Because the topic of testing is one of the most timely and relevant intersections of policy and practice I’m going to take the risk that I am repeating some of the ideas that have appeared here and elsewhere. I’m trying to bring some of these ideas together, and hopefully I’m also adding something new. My frustration lies with our inability to find compromise, or even listen to each other for that matter. But we have to keep trying to talk, and we have to keep trying to listen. There will be some common ground.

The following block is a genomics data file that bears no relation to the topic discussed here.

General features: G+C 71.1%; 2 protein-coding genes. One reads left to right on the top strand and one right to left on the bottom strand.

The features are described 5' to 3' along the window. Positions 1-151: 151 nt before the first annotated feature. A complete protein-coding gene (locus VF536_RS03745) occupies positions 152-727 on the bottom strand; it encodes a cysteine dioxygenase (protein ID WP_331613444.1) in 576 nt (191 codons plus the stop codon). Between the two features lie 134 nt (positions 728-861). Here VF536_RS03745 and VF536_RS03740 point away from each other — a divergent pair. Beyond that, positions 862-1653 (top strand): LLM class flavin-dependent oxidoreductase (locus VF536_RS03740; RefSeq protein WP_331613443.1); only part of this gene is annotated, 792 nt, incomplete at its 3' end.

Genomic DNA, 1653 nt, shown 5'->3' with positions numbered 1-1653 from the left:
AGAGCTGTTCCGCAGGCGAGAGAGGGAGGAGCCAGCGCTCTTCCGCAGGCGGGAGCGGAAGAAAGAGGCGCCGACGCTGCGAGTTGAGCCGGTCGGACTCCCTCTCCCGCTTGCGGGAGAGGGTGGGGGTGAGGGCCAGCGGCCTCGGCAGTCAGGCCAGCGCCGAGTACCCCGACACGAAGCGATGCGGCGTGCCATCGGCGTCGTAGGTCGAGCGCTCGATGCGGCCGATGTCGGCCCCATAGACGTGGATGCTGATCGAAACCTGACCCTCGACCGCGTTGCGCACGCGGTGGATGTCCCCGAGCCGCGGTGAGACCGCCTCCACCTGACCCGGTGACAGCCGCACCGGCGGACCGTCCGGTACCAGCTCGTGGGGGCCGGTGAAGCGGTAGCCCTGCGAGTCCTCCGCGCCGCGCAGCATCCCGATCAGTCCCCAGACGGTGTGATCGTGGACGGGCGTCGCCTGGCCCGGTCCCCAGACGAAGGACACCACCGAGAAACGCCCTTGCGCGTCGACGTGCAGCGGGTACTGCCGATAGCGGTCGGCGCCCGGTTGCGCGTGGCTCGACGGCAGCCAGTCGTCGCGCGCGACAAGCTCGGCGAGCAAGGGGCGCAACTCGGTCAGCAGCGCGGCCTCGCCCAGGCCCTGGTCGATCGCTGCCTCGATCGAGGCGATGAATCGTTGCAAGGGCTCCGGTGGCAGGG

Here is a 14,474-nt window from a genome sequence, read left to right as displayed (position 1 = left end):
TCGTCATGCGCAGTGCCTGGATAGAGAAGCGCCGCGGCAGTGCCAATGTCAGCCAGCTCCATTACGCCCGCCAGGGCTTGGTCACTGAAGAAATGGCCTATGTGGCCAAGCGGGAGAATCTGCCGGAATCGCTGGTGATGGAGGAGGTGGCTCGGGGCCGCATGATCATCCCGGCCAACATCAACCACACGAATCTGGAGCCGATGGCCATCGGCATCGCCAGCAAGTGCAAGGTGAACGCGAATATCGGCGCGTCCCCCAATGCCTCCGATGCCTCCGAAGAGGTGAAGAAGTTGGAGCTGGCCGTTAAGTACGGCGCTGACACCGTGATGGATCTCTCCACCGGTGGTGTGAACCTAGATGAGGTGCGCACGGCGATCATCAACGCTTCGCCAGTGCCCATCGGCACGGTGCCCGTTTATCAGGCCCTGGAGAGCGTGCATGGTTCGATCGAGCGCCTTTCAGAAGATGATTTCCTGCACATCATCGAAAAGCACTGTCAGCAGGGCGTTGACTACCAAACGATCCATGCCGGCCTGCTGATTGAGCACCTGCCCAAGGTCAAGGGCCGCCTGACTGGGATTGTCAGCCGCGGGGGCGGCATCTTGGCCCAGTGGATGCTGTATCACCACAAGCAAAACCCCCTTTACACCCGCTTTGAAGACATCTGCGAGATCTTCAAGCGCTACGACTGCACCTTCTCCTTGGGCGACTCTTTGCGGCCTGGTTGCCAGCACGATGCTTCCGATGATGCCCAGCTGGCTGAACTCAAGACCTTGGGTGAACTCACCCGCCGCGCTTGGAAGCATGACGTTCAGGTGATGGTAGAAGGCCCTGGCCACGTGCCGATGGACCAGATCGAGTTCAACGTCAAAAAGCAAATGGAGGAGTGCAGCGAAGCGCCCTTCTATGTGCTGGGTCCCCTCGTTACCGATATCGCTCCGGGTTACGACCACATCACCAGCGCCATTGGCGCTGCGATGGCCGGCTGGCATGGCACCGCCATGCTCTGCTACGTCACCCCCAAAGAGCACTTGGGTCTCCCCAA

I still have clear memories of taking standardized tests when I was in elementary school – for me it was the Iowa Test of Basic Skills or ITBS. It’s still etched in my mind: the new number two pencils, the sharpening, the interminable bubbles to be filled in, and little boxes for each letter in my name. From my first year teaching I have administered newer (and perhaps better) standardized tests to my students. There have been a few different iterations of year-end tests for my fifth grade students over the last ten years. Some years we have fewer test days, some years we have more. Some years we test on paper, some years we use computers. We all know standardized tests well – they have been with us forever it would seem, so what’s the problem? Continue reading